Overseas students now have to periodically check in to prove they are not violating the terms of their visa. The system varies from university to university, Tania’s cousin at university in London has to sign in every week while at Manchester students are required to sign in every three months, although until recently they were required to sign in every month. If for whatever reason they cannot check in, they are sent a threatening email.

“If we do not hear from you within 5 days of receiving this email we will have no alternative but to request that your absence be reported to the UK Border Agency (UKBA). This will mean that your permission to remain in the UK will be curtailed and you will have to return home as soon as possible (but definitely within 60 days). If registered, you will be withdrawn from your course at the University.”

Patrick compares it to being under house arrest or benefits, where you are regularly forced to sign in.

“Our big opposition to it is not just that it makes us feel unwelcome, which is the immediate impact, but in the larger picture it has repercussions for the way the university system across the UK will be affected in terms of attracting overseas students,” he said.

The visa restrictions on overseas students will be expanded to cover not just students but overseas scholars as well.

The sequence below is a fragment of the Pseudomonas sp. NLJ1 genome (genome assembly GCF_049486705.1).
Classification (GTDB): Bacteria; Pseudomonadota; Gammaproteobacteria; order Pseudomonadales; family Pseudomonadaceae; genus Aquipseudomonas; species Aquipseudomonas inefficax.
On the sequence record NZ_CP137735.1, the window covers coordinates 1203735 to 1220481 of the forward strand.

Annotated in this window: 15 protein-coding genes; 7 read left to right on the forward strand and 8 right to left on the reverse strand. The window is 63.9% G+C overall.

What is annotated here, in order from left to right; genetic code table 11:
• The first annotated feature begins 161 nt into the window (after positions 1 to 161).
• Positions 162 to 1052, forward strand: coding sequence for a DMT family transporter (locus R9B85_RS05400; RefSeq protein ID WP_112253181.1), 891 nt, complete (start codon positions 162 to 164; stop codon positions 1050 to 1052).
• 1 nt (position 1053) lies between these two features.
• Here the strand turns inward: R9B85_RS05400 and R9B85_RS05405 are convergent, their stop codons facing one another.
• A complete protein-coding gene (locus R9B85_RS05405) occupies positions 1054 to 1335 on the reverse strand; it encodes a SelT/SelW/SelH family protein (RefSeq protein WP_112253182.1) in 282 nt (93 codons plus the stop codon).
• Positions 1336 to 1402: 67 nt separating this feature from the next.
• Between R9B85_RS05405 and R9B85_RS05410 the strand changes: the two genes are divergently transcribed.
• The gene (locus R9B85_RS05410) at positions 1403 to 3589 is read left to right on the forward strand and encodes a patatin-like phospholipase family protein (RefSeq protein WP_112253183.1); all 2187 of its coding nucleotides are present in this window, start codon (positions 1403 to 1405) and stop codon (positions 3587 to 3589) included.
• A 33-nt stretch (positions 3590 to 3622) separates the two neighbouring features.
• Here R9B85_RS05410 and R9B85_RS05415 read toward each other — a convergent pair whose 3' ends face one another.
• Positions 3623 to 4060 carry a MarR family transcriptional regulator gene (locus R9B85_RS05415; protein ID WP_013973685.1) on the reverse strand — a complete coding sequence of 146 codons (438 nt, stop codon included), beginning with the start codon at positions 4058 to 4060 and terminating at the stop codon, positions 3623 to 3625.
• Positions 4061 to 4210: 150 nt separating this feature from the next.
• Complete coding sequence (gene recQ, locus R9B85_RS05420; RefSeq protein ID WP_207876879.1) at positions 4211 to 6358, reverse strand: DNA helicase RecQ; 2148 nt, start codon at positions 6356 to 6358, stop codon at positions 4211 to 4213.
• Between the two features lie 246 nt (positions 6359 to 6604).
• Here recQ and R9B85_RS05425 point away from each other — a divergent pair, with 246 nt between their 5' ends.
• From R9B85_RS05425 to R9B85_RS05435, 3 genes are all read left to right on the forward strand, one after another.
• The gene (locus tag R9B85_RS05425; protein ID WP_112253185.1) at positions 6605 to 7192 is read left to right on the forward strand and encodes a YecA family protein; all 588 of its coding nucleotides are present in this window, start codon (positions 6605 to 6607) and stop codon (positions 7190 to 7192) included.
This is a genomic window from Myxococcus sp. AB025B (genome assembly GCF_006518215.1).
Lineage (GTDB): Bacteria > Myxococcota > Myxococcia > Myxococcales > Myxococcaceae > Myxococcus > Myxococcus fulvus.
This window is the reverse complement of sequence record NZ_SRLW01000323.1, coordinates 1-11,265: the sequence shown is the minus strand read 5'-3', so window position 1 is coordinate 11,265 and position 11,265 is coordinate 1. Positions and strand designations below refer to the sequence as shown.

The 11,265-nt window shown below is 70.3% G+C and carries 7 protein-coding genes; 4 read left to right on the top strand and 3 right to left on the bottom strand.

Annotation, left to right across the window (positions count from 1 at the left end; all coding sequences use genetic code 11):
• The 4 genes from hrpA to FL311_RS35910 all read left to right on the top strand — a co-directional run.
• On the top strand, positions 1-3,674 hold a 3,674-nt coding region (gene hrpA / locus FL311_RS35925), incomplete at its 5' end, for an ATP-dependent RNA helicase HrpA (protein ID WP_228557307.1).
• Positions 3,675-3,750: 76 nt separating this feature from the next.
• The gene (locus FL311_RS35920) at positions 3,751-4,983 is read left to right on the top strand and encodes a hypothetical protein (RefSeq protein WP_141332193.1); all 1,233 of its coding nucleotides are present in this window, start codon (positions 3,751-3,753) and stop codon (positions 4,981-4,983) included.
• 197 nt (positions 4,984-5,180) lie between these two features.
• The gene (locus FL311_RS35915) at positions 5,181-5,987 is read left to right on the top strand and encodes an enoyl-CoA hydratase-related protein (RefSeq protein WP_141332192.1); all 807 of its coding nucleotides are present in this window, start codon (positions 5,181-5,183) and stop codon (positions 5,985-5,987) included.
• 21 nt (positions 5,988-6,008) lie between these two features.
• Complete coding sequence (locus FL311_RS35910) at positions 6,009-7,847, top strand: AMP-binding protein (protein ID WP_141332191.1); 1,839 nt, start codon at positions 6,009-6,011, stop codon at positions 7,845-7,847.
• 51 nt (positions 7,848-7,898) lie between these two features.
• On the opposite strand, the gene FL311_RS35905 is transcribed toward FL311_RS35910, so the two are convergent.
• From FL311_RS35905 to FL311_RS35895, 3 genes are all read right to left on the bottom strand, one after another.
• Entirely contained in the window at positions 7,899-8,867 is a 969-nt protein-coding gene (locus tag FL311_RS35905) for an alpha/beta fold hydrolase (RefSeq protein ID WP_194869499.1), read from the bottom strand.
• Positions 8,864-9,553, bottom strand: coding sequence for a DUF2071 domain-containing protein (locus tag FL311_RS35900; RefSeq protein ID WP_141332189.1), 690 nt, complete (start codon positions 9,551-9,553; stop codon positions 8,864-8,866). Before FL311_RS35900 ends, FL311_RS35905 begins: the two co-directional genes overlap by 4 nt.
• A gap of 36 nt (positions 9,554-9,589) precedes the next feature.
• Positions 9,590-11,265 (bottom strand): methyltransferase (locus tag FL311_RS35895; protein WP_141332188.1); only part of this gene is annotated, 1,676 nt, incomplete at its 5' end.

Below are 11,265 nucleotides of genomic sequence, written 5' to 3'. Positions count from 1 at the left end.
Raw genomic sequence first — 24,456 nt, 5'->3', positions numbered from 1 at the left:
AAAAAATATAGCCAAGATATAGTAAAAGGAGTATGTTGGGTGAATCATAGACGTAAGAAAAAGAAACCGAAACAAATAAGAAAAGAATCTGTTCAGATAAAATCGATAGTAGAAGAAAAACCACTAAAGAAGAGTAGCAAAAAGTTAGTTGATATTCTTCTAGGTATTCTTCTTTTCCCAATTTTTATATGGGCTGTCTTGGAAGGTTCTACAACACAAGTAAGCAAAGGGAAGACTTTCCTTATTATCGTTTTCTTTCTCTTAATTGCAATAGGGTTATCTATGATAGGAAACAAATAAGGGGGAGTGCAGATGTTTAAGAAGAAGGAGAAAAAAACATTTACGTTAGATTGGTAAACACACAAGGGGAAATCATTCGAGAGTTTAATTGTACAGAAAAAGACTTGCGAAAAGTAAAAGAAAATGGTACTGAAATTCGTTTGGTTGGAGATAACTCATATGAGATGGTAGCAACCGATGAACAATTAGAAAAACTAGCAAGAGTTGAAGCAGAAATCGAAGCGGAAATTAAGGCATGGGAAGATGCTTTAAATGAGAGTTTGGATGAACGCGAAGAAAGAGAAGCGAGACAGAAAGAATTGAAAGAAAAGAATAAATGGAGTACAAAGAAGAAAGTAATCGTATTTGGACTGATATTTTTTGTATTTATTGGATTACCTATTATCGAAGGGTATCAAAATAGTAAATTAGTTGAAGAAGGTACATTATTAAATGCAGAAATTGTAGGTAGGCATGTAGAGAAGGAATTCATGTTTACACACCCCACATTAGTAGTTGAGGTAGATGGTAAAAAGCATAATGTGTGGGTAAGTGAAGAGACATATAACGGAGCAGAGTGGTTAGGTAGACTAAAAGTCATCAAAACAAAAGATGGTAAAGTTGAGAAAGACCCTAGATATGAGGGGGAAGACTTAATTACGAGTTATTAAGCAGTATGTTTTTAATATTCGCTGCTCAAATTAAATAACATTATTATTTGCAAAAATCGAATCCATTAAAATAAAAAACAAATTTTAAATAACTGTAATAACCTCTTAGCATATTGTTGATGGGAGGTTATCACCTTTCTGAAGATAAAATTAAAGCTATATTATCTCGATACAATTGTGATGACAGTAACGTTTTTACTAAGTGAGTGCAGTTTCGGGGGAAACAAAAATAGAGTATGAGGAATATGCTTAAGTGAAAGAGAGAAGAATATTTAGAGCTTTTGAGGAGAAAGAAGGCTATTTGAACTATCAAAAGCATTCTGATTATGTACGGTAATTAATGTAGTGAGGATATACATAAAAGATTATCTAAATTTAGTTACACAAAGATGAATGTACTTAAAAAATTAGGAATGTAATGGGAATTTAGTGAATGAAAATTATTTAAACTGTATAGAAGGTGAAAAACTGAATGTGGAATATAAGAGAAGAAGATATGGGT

“There was an 80 year old historian from Algeria who got denied his visa to speak at a conference. He was invited by Oxford, not Manchester Metropolitan, but Oxford. This is happening across the country. The Anthropology conference organised here, was organised by a Manchester University professor called John Gledhill. He was cited in a Guardian article, he had a really hard time organising that conference and getting people from outside the UK to come in and speak.” Patrick said.

“I think it is harming academia in general,” added Tania.

The I’m Not Welcome campaign were quick to point their grudge is with UK Border Agency not the University.

Patrick said, “It is not the school. In fact, you can tell when the school language ends and the UKBA language begins, because it becomes more threatening. It basically says that if you don’t come in within five days we will report you to the UKBA, your visa will be revoked, your programme will be cancelled and you have to leave the UK within 60 days.

“This is in the middle of your programme, many of these came to me when I was in the middle of writing up the final version of my thesis in the final months of my programme. It was a very stressful period and they said we were going to deport you if you don’t come in within five days.

“It is not a hard thing to do, but essentially what it constitutes is another mechanism for the Home Office and the UKBA to be able to deport us if they see fit. It’s a way politically for them to be able to look good for the right wing politicians and the people who want to get tough on immigration. Targeting international students is an easy way to do that because there are not a lot of repercussions.”

Tania said she felt “powerless”. In her case she went on holiday for one week, she’d notified her PhD supervisor that she was taking a week off. When she came back she had two emails from the school.